Results from Ireland North and South’s 2022 report card on physical activity for children and adolescents

Angela Carlin, Sinead Connolly, Tamsyn L. Redpath, Sarahjane Belton, Tara Coppinger, Conor Cunningham, Alan Donnelly, Kieran Dowd, Deirdre Harrington, Elaine Murtagh, Kwok Ng, Wesley O'Brien, Lauren Rodriguez, Catherine B Woods, Helen McAvoy, Marie H Murphy

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Abstract

Background
The Ireland North and South Report Card on Physical Activity (PA) for Children and Adolescents aims to monitor progress in PA participation across a range of internationally established indicators.

Methods
Data were collated for 11 indicators and graded following the harmonised Active Healthy Kids Global Alliance report card process. Six representative studies (sample size range n = 898 to n = 15,557) were primarily used in the grading, with many indicators supplemented with additional studies and reports. Data collected since the implementation of COVID-19 public health measures in March 2020 were excluded.

Results
Grades were awarded as follows: ‘Overall physical activity’, C-; ‘Organised Sport and Physical Activity’, C; ‘Active Play’, INC; ‘Sedentary Behaviours’, C-; ‘Physical Fitness’, INC; ‘Family and Peers’, D+; ‘School’, C-; ‘Physical Education’, D; ‘Community and Environment’, B+ and ‘Government’, B. Separate grades were awarded for disability as follows; ‘Overall physical activity’, F; ‘Organised Sport and Physical Activity’, D; ‘Sedentary Behaviours’, C-; ‘Family and Peers’, C; ‘School’, C- and ‘Government’, B. ‘Active Play’, ‘Physical Fitness’, ‘Physical Education’ and ‘Community and Environment’ were all graded INC for disability. Since the last report card in 2016, four grades remained the same, three increased (‘Overall physical activity’, ‘School’ and ‘Physical Education’) and two (‘Family and Peers,’ and ‘Government’) were awarded grades for the first time.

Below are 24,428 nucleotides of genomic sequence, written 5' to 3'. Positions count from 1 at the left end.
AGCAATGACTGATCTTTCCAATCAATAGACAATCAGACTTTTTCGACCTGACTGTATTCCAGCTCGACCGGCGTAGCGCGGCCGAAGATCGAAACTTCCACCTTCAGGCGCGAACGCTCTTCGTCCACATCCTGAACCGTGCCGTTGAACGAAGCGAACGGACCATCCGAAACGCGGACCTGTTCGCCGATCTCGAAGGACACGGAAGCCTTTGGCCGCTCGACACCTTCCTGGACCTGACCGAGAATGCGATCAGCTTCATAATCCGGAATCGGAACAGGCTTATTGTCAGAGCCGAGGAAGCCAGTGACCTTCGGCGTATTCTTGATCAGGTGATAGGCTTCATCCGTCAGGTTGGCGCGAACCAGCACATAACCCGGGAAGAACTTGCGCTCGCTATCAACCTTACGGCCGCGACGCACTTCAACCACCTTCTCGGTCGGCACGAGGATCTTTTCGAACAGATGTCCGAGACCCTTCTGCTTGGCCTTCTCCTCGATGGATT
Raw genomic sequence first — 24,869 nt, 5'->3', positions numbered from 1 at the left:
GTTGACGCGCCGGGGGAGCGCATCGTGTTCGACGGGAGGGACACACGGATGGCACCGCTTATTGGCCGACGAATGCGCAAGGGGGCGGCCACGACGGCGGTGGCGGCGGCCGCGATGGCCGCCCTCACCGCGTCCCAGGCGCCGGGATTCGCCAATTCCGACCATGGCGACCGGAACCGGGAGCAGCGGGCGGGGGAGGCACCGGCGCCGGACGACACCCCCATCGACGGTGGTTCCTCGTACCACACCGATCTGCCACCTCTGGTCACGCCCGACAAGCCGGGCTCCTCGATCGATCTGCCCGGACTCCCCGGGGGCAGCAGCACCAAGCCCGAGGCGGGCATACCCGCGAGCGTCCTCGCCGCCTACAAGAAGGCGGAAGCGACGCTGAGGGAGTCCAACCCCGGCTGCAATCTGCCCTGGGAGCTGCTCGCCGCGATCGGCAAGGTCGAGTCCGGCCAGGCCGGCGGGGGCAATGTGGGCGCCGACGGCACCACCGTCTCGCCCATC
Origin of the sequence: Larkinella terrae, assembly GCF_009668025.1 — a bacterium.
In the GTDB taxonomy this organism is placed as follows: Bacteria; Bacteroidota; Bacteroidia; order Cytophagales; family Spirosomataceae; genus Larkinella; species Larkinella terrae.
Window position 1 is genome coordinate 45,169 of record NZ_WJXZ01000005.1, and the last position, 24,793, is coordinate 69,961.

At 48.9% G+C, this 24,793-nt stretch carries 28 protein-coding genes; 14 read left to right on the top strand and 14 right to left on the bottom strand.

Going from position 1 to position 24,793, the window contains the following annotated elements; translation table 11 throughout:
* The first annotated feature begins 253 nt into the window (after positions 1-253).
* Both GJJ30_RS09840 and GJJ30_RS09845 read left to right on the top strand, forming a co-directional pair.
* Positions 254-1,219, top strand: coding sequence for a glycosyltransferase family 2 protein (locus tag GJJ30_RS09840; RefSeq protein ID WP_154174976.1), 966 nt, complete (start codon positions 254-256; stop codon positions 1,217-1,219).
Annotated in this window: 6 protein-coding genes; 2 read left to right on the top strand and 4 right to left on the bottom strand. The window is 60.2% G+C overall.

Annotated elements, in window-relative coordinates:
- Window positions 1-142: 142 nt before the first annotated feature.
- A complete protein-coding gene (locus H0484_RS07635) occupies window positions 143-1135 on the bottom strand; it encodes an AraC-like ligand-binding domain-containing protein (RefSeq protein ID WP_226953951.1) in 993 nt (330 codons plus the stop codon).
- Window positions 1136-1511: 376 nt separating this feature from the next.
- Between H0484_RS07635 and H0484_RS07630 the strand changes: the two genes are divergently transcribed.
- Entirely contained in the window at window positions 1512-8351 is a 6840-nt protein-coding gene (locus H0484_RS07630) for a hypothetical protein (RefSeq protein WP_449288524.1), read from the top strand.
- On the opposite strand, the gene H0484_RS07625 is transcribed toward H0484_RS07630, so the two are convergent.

Conclusion
Grades specific to children and adolescents with disability were generally lower for each indicator. While small improvements have been shown across a few indicators, PA levels remain low across many indicators for children and adolescents.
Original languageEnglish
Pages (from-to)66-72
Number of pages7
JournalJournal of Exercise Science & Fitness
Volume22
Issue number1
Early online date9 Dec 2023
DOIs
Publication statusPublished (in print/issue) - 31 Jan 2024

Bibliographical note

Funding Information:
This work was supported by funding from the Public Health Agency (Northern Ireland), Department of Health (Ireland) and Healthy Ireland, Sport Northern Ireland, Sport Ireland, and the Institute of Public Health in Ireland. The Institute of Public Health is jointly funded by the Departments of Health in Ireland and Northern Ireland . The funders had no role in the design of the study. The Institute of Public Health were part of the research working group (represented by two staff members) and were involved in the grading of the data and writing of the manuscript. All other funders had no role in the collection, analyses, or interpretation of the data, or in the decision to publish the results.

Publisher Copyright:
© 2023 The Society of Chinese Scholars on Exercise Physiology and Fitness

Keywords

  • Active transport
  • Physical education
  • Sedentary behaviour
  • Sport
  • Surveillance

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